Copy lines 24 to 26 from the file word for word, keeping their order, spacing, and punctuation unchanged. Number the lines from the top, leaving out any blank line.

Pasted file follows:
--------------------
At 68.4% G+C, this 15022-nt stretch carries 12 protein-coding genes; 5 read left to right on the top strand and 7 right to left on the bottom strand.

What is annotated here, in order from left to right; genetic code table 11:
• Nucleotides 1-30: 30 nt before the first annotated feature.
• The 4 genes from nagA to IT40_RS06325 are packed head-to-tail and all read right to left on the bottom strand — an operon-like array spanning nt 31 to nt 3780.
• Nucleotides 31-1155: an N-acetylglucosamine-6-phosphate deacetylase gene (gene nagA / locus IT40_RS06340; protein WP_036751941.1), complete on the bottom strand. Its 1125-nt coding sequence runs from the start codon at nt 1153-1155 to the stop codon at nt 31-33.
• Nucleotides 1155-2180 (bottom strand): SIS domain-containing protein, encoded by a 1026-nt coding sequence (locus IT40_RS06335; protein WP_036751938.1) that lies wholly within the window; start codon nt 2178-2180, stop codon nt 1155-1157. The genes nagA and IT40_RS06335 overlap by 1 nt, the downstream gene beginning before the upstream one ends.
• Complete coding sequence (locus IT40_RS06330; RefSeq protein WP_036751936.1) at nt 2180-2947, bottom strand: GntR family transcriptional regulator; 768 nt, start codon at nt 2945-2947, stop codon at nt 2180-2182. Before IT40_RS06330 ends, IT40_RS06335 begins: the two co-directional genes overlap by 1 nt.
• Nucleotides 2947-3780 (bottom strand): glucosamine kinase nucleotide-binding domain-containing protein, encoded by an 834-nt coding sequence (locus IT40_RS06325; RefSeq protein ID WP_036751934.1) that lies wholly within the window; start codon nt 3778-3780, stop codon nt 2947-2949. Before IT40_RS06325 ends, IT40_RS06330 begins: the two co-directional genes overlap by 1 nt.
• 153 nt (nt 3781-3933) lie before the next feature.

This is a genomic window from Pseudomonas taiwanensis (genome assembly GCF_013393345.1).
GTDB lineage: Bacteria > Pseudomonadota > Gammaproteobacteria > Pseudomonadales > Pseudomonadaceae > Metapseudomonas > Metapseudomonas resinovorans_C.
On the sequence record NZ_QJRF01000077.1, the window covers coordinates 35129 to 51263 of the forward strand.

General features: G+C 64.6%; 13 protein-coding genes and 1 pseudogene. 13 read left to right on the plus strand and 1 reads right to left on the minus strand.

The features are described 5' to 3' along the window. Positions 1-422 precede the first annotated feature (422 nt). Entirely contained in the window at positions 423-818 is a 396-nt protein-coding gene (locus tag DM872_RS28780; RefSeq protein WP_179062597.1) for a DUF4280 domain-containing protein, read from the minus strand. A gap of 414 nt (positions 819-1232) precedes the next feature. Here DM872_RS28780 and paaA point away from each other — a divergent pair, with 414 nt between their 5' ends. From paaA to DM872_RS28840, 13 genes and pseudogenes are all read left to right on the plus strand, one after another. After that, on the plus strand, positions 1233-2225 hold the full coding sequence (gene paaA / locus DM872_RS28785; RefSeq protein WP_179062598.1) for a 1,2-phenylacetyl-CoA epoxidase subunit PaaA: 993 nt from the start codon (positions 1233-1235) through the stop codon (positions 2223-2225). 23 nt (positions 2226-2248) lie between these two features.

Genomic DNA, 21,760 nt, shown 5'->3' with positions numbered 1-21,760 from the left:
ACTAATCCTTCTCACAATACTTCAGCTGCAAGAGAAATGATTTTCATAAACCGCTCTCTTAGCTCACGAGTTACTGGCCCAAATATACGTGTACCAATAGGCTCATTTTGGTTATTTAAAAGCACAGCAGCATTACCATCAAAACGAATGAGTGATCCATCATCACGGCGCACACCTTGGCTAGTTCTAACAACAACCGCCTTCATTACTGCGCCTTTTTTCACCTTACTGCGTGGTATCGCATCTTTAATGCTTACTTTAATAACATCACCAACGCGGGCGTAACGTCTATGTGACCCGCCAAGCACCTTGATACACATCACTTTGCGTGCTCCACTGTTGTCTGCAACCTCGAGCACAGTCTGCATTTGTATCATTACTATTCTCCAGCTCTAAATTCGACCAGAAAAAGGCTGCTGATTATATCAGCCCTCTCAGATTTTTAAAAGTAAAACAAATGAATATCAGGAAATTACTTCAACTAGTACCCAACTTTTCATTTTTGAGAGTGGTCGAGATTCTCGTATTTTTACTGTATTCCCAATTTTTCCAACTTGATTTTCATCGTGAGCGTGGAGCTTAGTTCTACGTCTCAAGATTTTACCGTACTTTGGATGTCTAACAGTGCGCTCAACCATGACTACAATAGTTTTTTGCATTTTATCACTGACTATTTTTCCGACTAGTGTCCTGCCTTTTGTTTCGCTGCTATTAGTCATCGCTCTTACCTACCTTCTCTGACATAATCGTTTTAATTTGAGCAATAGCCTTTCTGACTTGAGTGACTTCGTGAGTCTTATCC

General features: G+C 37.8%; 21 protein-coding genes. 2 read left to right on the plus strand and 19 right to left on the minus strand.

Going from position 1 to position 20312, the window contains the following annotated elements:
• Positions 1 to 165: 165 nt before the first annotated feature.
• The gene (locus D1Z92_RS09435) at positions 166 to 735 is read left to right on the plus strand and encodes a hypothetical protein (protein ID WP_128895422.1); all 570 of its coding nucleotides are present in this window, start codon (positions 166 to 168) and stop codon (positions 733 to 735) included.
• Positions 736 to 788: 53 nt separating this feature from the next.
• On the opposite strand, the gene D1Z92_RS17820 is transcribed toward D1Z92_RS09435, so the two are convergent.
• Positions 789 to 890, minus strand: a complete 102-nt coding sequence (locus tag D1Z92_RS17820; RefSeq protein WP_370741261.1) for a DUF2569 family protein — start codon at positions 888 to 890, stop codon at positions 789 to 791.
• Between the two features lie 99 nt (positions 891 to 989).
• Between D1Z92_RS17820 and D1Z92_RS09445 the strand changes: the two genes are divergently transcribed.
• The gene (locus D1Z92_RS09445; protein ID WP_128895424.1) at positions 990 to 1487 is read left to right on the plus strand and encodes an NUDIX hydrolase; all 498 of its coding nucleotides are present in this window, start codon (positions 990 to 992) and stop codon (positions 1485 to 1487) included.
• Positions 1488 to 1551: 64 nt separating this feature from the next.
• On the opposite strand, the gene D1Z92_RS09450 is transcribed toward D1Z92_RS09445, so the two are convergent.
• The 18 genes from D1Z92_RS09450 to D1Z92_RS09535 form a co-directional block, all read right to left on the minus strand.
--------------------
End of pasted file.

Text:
• Between the two features lie 99 nt (positions 891 to 989).
• Between D1Z92_RS17820 and D1Z92_RS09445 the strand changes: the two genes are divergently transcribed.
• The gene (locus D1Z92_RS09445; protein ID WP_128895424.1) at positions 990 to 1487 is read left to right on the plus strand and encodes an NUDIX hydrolase; all 498 of its coding nucleotides are present in this window, start codon (positions 990 to 992) and stop codon (positions 1485 to 1487) included.